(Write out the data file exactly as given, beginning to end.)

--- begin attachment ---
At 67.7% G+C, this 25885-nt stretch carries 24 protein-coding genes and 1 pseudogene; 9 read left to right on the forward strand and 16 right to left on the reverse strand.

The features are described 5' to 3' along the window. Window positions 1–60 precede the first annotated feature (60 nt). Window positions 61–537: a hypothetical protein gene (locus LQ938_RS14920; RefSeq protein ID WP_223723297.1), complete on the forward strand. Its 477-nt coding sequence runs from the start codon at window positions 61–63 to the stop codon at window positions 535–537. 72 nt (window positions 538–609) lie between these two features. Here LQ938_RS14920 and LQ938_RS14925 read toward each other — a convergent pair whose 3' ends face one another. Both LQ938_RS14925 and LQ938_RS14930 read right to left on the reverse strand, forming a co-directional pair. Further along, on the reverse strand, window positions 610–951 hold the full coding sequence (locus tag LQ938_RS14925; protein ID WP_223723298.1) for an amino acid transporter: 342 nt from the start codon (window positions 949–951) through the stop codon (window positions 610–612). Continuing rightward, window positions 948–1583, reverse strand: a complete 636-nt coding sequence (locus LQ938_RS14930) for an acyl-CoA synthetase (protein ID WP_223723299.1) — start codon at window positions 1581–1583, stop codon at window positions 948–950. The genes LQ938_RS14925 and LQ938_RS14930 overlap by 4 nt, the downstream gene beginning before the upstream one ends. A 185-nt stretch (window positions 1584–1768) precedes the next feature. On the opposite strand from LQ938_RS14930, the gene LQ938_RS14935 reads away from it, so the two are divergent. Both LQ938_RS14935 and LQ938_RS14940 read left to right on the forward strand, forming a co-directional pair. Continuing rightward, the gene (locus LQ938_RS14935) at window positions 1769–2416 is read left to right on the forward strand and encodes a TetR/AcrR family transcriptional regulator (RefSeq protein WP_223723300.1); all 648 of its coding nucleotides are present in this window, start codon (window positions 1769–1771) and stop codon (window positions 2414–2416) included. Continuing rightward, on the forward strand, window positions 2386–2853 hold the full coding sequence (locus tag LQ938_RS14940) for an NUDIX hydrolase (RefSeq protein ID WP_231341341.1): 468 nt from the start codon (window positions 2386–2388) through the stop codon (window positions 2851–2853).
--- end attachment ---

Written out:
At 67.7% G+C, this 25885-nt stretch carries 24 protein-coding genes and 1 pseudogene; 9 read left to right on the forward strand and 16 right to left on the reverse strand.

The features are described 5' to 3' along the window. Window positions 1–60 precede the first annotated feature (60 nt). Window positions 61–537: a hypothetical protein gene (locus LQ938_RS14920; RefSeq protein ID WP_223723297.1), complete on the forward strand. Its 477-nt coding sequence runs from the start codon at window positions 61–63 to the stop codon at window positions 535–537. 72 nt (window positions 538–609) lie between these two features. Here LQ938_RS14920 and LQ938_RS14925 read toward each other — a convergent pair whose 3' ends face one another. Both LQ938_RS14925 and LQ938_RS14930 read right to left on the reverse strand, forming a co-directional pair. Further along, on the reverse strand, window positions 610–951 hold the full coding sequence (locus tag LQ938_RS14925; protein ID WP_223723298.1) for an amino acid transporter: 342 nt from the start codon (window positions 949–951) through the stop codon (window positions 610–612). Continuing rightward, window positions 948–1583, reverse strand: a complete 636-nt coding sequence (locus LQ938_RS14930) for an acyl-CoA synthetase (protein ID WP_223723299.1) — start codon at window positions 1581–1583, stop codon at window positions 948–950. The genes LQ938_RS14925 and LQ938_RS14930 overlap by 4 nt, the downstream gene beginning before the upstream one ends. A 185-nt stretch (window positions 1584–1768) precedes the next feature. On the opposite strand from LQ938_RS14930, the gene LQ938_RS14935 reads away from it, so the two are divergent. Both LQ938_RS14935 and LQ938_RS14940 read left to right on the forward strand, forming a co-directional pair. Continuing rightward, the gene (locus LQ938_RS14935) at window positions 1769–2416 is read left to right on the forward strand and encodes a TetR/AcrR family transcriptional regulator (RefSeq protein WP_223723300.1); all 648 of its coding nucleotides are present in this window, start codon (window positions 1769–1771) and stop codon (window positions 2414–2416) included. Continuing rightward, on the forward strand, window positions 2386–2853 hold the full coding sequence (locus tag LQ938_RS14940) for an NUDIX hydrolase (RefSeq protein ID WP_231341341.1): 468 nt from the start codon (window positions 2386–2388) through the stop codon (window positions 2851–2853).